For a variety of metals, including steel, there are several different heat treatment processes that might be carried out for numerous different purposes. There are several factors to keep in mind if considering such a heat treatment process for your steel, and one is ensuring you do not risk overheating or burning the metal in question.
At Wasatch Steel, we offer a wide range of steel products and services and will be happy to discuss heat treatment and the ability of our various products to withstand heat. It’s important, however, to also understand that overheating and burning of metal are not the same thing. Here’s a primer on the impact each has on a piece of metal, plus how you might be able to reverse these effects in some cases.
Overheating refers to a process where elevated temperatures cause previous properties of a given metal to be impaired. The most commonly-impacted property type here is mechanical properties.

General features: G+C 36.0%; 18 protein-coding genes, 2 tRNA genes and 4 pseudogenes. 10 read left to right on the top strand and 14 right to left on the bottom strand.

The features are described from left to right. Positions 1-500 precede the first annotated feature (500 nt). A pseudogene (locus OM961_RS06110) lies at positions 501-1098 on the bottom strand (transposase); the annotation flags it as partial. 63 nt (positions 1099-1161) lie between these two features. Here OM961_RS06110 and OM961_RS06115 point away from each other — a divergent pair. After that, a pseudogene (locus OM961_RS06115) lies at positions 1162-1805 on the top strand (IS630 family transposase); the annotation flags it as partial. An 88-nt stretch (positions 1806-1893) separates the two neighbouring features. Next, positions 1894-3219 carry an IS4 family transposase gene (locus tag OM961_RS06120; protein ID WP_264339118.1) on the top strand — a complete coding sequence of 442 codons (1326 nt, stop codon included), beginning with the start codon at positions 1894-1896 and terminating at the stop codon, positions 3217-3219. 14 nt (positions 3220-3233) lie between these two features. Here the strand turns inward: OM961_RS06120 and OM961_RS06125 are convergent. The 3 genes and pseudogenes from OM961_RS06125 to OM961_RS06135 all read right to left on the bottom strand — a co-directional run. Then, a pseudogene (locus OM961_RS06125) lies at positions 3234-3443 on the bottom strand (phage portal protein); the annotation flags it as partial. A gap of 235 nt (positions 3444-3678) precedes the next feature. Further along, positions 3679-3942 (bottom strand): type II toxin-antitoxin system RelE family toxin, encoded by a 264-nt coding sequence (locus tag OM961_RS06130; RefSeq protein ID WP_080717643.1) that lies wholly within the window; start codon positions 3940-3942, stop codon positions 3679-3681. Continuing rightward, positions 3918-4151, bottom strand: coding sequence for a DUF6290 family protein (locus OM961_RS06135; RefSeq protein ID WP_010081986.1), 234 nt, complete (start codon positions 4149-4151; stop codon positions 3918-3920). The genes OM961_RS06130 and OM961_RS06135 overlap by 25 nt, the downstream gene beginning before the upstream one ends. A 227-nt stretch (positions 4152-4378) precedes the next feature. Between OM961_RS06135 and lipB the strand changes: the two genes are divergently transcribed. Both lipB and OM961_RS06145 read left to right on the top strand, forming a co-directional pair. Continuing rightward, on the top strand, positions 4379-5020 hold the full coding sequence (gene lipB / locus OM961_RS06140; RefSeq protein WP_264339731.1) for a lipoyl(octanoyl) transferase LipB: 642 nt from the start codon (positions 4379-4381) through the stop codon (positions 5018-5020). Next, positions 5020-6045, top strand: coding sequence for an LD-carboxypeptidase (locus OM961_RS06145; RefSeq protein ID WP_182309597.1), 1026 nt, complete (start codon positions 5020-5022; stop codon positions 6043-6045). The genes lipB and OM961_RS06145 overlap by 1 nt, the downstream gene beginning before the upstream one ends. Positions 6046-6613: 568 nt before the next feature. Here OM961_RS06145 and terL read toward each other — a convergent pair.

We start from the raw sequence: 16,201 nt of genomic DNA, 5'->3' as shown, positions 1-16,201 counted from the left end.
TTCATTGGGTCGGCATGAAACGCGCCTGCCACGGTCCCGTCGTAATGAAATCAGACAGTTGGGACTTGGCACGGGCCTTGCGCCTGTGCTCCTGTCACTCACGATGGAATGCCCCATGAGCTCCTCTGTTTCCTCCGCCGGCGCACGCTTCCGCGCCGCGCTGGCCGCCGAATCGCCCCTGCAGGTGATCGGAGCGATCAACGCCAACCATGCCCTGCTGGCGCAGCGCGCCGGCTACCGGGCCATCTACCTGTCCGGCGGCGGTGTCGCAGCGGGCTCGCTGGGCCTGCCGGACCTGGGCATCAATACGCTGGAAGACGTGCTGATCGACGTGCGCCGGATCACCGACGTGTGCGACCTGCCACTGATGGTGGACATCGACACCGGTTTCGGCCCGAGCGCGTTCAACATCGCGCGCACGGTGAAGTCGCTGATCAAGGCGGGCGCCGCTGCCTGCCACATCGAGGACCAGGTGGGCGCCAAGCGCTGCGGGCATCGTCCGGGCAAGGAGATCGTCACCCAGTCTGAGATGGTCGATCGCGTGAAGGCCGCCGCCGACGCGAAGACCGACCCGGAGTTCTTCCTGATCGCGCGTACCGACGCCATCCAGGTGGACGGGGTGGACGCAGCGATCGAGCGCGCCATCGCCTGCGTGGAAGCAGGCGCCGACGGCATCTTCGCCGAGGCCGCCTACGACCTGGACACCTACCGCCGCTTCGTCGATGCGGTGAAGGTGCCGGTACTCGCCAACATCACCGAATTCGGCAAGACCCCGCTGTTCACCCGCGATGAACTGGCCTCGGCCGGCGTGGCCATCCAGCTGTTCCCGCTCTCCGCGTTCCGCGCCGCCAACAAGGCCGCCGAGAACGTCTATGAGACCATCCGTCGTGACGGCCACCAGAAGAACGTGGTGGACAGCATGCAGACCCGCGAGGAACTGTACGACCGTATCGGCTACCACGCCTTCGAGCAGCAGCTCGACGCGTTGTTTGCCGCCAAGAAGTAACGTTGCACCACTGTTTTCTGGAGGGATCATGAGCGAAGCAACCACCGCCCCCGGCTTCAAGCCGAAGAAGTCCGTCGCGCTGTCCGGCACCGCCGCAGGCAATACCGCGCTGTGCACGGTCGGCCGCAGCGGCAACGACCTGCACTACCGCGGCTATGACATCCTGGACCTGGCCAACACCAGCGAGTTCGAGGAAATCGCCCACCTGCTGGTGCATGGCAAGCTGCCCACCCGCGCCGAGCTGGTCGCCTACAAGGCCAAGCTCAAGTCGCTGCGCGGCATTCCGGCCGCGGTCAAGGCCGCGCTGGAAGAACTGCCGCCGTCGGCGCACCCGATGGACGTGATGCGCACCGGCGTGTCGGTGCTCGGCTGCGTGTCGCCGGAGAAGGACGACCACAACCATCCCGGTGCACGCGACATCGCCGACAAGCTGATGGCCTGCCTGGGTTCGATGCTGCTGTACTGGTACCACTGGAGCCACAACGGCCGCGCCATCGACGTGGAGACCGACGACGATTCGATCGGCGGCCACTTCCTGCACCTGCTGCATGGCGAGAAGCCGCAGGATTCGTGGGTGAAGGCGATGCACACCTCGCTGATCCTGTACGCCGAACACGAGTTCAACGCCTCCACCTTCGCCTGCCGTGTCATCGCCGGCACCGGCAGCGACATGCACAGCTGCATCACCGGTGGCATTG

Overheating leads to numerous different changes to mechanical properties of your metal, with the change type depending in large part on the metal in question. When steel is overheated, a process that tends to require very high temperatures, it will often lose both hardness and strength due to changes in its microstructure that take place. Other alloys will have differing negative impacts.
However, mechanical properties are not the only ones impacted. Overheating may also impact aesthetics – many metals change colors due to overheating, for instance. Coatings may also be damaged or destroyed, and electrical properties can easily be altered as well. Finally, overheating may even change the dimensions of the metal piece due to distortion.
Burning is a more severe form of overheating, referring to a state where metal is overheated to such a point that repair is not possible or extremely difficult. Metal structures or components often have to be trashed entirely if they are burned, generally due to one of two processes that will take place:
In many cases of overheating and perhaps a few where minor burning has taken place, it is generally possible to eliminate or at least lessen the negative impact of too much heat. This is done using subsequent heat treatment – a hardened steel format that has been weakened by overheating, for instance, can have a separate heating and quenching process done to restore some or all of these properties.